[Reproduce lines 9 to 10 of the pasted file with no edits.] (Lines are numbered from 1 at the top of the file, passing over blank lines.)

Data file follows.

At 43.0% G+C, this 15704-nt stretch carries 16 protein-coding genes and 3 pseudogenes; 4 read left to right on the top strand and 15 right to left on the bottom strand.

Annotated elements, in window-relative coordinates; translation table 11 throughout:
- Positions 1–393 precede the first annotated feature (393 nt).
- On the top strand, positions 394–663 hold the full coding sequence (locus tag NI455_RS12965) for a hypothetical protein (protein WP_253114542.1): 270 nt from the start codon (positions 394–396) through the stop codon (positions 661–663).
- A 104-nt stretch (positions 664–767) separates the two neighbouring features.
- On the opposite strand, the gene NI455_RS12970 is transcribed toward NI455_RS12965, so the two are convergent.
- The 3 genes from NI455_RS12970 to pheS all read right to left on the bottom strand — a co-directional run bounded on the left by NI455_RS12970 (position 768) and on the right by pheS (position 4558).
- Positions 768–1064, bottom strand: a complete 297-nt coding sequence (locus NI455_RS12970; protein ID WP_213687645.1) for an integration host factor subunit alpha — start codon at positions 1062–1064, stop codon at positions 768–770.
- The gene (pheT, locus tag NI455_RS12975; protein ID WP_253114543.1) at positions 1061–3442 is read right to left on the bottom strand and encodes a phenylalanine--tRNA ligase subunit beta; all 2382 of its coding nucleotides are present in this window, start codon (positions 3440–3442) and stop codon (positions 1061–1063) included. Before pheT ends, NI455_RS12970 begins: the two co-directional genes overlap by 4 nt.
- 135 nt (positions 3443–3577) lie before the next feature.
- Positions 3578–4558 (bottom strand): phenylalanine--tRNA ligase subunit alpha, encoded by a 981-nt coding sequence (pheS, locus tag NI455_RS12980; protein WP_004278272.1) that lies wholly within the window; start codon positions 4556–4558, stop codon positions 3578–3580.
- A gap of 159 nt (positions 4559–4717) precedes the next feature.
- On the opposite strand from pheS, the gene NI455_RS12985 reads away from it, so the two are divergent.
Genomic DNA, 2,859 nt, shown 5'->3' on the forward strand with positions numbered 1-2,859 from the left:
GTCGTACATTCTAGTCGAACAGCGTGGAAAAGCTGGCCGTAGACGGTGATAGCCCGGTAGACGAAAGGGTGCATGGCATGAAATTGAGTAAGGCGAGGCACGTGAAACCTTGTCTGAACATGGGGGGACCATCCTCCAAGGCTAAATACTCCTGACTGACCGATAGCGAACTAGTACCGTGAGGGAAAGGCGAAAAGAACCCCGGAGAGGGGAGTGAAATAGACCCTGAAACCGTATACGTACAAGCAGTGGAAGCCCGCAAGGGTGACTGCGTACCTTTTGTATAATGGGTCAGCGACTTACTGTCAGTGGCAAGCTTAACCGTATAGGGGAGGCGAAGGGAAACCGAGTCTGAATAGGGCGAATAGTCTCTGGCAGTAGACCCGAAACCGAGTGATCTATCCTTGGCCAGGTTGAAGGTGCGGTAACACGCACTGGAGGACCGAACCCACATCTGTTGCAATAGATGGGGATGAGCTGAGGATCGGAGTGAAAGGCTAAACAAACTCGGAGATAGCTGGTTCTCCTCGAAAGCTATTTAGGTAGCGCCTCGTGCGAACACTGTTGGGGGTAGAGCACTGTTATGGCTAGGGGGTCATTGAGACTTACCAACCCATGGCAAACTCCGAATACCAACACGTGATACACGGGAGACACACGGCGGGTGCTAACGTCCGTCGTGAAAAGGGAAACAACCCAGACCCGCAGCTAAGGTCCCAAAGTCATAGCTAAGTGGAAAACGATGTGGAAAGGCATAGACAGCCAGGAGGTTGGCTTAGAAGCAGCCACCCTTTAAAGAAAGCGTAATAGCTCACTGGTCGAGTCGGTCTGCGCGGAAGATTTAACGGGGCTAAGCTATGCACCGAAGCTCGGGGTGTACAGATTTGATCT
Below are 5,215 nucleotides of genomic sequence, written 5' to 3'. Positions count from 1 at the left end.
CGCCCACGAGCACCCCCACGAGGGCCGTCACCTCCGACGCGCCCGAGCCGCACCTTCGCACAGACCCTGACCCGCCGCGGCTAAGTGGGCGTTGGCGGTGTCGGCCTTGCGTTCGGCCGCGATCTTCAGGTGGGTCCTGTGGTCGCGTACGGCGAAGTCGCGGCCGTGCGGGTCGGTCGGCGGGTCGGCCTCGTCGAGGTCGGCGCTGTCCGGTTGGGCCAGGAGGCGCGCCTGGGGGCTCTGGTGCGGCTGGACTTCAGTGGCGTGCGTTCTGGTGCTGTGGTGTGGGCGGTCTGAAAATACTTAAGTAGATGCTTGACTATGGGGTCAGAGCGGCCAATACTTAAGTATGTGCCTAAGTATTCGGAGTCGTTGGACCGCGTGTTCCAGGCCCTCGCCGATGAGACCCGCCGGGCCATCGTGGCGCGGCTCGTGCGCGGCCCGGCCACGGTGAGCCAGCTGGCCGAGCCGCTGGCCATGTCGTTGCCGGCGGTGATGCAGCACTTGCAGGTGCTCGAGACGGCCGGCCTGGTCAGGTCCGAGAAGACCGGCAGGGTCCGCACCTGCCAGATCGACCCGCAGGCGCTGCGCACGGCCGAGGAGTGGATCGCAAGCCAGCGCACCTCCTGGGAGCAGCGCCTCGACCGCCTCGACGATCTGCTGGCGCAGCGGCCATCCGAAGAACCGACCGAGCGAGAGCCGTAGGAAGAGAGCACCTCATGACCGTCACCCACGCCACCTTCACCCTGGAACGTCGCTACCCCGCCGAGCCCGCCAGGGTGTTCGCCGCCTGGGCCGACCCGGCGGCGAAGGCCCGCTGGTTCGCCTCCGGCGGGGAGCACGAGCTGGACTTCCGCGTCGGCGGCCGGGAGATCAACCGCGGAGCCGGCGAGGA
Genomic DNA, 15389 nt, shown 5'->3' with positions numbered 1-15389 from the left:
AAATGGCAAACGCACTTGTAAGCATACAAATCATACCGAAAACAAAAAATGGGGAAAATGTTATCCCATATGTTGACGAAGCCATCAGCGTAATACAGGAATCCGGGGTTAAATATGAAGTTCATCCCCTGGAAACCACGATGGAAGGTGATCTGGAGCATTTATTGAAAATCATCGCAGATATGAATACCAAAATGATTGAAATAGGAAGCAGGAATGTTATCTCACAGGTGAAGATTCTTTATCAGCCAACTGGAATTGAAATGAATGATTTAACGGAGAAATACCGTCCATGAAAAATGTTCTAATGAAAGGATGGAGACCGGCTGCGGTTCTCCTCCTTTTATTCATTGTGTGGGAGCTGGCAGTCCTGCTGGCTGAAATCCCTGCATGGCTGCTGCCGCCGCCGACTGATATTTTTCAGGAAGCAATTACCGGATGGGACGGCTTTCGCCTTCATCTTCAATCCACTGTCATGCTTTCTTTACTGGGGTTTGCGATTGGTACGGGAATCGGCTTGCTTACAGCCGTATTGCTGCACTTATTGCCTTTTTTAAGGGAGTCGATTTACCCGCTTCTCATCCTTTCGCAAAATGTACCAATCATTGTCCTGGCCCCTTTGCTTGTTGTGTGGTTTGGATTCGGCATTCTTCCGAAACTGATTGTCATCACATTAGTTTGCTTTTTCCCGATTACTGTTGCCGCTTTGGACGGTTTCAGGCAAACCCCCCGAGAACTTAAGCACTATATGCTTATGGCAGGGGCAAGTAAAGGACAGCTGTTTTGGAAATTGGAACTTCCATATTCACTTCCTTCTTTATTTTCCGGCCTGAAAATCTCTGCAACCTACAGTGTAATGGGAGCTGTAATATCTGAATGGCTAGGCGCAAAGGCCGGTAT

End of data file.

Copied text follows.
- The gene (pheT, locus tag NI455_RS12975; protein ID WP_253114543.1) at positions 1061–3442 is read right to left on the bottom strand and encodes a phenylalanine--tRNA ligase subunit beta; all 2382 of its coding nucleotides are present in this window, start codon (positions 3440–3442) and stop codon (positions 1061–1063) included. Before pheT ends, NI455_RS12970 begins: the two co-directional genes overlap by 4 nt.
- 135 nt (positions 3443–3577) lie before the next feature.